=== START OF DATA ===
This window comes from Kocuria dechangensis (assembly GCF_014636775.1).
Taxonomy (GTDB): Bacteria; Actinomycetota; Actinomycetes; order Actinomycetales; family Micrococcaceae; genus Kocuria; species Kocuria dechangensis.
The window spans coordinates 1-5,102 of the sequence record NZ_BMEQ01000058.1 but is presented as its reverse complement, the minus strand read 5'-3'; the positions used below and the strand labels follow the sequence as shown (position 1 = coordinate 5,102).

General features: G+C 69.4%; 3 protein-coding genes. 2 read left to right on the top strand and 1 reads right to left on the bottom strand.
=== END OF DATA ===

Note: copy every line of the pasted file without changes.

This window comes from Kocuria dechangensis (assembly GCF_014636775.1).
Taxonomy (GTDB): Bacteria; Actinomycetota; Actinomycetes; order Actinomycetales; family Micrococcaceae; genus Kocuria; species Kocuria dechangensis.
The window spans coordinates 1-5,102 of the sequence record NZ_BMEQ01000058.1 but is presented as its reverse complement, the minus strand read 5'-3'; the positions used below and the strand labels follow the sequence as shown (position 1 = coordinate 5,102).

General features: G+C 69.4%; 3 protein-coding genes. 2 read left to right on the top strand and 1 reads right to left on the bottom strand.